The screenplay, by Clooney and his regular collaborator, Grant Heslov, makes some trenchant points about the ambiguous relationship between politicians and the press – a relationship that oscillates between sycophancy and hostility. It is also funny and observant about the circus-like aspect of a US presidential campaign. This is a world in which even the idealistic candidate with the JFK smile turns out to be as tainted as anyone else.

PROMOTED VIDEO
Have you tried new the Independent Digital Edition apps?
Arts and Entertainment
Keira Knightley and Benedict Cumberbatch star in the Alan Turing biopic The Imitation Game

film
Arts and Entertainment

TV
Arts and Entertainment
Radio 4's Today programme host Evan Davis has been announced as the new face of Newsnight

TV
Arts and Entertainment
Pharrell Williams performing on the Main Stage at the Wireless Festival in Finsbury Park, north London

music
Arts and Entertainment
Carrie Mathison returns to the field in the fourth season of Showtime's Homeland

TV
Arts and Entertainment
Crowds soak up the atmosphere at Latitude Festival

music
Arts and Entertainment
Meyne Wyatt and Caren Pistorus arrive for the AACTA Aawrds in Sydney, Australia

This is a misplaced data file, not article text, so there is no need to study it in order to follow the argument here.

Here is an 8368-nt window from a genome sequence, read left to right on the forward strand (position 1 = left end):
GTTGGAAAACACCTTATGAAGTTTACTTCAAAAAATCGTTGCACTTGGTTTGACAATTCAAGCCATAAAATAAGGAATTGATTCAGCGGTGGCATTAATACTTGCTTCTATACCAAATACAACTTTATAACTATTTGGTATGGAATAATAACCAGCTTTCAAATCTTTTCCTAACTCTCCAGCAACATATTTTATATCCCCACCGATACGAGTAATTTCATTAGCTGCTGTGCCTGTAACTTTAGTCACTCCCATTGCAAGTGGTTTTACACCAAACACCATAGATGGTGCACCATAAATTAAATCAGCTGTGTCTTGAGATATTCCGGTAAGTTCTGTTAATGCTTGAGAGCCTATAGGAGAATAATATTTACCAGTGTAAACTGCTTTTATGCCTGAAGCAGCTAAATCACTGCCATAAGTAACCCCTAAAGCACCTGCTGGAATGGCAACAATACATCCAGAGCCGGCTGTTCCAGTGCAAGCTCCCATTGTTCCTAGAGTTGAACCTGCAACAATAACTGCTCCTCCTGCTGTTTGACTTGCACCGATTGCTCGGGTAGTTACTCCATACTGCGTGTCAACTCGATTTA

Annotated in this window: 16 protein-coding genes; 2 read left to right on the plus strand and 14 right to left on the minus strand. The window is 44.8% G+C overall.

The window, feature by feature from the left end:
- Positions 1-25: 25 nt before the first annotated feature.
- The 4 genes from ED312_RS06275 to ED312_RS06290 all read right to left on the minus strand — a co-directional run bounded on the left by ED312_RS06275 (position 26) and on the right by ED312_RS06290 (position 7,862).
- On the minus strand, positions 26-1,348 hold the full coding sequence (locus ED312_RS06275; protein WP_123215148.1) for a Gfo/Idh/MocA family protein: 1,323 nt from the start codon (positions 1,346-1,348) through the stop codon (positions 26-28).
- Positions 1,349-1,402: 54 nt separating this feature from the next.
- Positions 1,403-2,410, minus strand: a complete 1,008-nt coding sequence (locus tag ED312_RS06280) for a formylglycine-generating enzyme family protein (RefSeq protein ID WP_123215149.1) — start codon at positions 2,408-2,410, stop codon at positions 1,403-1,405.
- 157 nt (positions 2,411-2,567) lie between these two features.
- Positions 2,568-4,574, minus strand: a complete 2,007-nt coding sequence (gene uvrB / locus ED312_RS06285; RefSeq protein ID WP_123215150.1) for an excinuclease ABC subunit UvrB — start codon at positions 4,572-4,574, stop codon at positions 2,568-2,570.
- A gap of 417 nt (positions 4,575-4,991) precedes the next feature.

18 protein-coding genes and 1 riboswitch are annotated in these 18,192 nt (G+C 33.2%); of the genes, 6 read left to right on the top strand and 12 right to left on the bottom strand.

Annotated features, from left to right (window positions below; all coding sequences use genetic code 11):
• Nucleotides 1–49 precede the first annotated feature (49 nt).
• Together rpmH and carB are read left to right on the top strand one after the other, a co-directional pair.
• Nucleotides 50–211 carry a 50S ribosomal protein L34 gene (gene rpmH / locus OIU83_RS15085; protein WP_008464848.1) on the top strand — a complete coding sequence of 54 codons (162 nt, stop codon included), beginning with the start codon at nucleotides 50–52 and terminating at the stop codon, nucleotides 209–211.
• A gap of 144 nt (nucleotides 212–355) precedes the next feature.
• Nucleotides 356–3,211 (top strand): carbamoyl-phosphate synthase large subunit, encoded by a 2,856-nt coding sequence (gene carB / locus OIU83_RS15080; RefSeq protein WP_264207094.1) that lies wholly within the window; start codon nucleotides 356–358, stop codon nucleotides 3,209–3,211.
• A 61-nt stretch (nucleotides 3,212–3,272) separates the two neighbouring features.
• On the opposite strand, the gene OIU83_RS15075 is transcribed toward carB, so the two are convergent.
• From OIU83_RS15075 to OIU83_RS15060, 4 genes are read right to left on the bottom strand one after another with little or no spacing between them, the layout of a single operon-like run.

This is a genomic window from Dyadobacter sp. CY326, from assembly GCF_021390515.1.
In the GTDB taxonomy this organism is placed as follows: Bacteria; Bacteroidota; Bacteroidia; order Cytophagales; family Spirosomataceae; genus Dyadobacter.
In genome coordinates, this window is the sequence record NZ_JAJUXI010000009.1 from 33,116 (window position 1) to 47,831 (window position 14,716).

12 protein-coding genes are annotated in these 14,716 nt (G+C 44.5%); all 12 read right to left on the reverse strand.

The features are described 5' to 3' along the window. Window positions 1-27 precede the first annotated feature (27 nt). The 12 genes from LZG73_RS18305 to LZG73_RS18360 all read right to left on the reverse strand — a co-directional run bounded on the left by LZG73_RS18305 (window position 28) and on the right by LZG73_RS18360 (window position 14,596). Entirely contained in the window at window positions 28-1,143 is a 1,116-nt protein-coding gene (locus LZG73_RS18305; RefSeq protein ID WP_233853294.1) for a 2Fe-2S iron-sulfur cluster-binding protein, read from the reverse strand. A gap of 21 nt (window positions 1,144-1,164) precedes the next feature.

TV
Arts and Entertainment
Rick Astley's original music video for 'Never Gonna Give You Up' has been removed from YouTube

music
Arts and Entertainment
Quentin Blake's 'Artists on the beach'

Artists unveils new exhibition inspired by Hastings beach

art
Arts and Entertainment
MusicFans were left disappointed after technical issues
Arts and Entertainment
'Girl with a Pearl Earring' by Johannes Vermeer, c. 1665
artWhat is it about the period that so enthrals novelists?
Arts and Entertainment
Into the woods: The Merry Wives of Windsor at Petersfield
theatreOpen-air productions are the cue for better box-office receipts, new audiences, more interesting artistic challenges – and a picnic
Arts and Entertainment
James singer Tim Booth
latitude 2014
Arts and Entertainment
Lee says: 'I never, ever set out to offend, but it can be an accidental by-product'
comedy
Arts and Entertainment
tvThe judges were wowed by the actress' individual cooking style
Arts and Entertainment